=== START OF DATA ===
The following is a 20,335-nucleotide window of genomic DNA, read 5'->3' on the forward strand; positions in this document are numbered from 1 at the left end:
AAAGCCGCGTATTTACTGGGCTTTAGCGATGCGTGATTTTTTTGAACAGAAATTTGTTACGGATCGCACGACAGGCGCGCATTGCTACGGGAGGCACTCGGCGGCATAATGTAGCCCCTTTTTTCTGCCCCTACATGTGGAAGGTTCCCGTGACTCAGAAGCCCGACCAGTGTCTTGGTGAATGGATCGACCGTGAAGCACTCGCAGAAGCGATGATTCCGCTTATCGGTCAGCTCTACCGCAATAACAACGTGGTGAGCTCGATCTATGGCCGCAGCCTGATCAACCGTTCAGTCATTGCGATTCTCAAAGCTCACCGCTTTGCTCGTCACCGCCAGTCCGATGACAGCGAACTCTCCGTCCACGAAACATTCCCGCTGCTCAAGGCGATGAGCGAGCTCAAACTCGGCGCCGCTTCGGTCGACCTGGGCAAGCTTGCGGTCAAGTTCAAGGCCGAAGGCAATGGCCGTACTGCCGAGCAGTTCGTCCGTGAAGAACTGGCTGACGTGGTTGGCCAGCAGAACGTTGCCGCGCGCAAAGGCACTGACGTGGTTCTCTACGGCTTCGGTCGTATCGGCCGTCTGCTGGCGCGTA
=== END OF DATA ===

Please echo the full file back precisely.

The following is a 20,335-nucleotide window of genomic DNA, read 5'->3' on the forward strand; positions in this document are numbered from 1 at the left end:
AAAGCCGCGTATTTACTGGGCTTTAGCGATGCGTGATTTTTTTGAACAGAAATTTGTTACGGATCGCACGACAGGCGCGCATTGCTACGGGAGGCACTCGGCGGCATAATGTAGCCCCTTTTTTCTGCCCCTACATGTGGAAGGTTCCCGTGACTCAGAAGCCCGACCAGTGTCTTGGTGAATGGATCGACCGTGAAGCACTCGCAGAAGCGATGATTCCGCTTATCGGTCAGCTCTACCGCAATAACAACGTGGTGAGCTCGATCTATGGCCGCAGCCTGATCAACCGTTCAGTCATTGCGATTCTCAAAGCTCACCGCTTTGCTCGTCACCGCCAGTCCGATGACAGCGAACTCTCCGTCCACGAAACATTCCCGCTGCTCAAGGCGATGAGCGAGCTCAAACTCGGCGCCGCTTCGGTCGACCTGGGCAAGCTTGCGGTCAAGTTCAAGGCCGAAGGCAATGGCCGTACTGCCGAGCAGTTCGTCCGTGAAGAACTGGCTGACGTGGTTGGCCAGCAGAACGTTGCCGCGCGCAAAGGCACTGACGTGGTTCTCTACGGCTTCGGTCGTATCGGCCGTCTGCTGGCGCGTA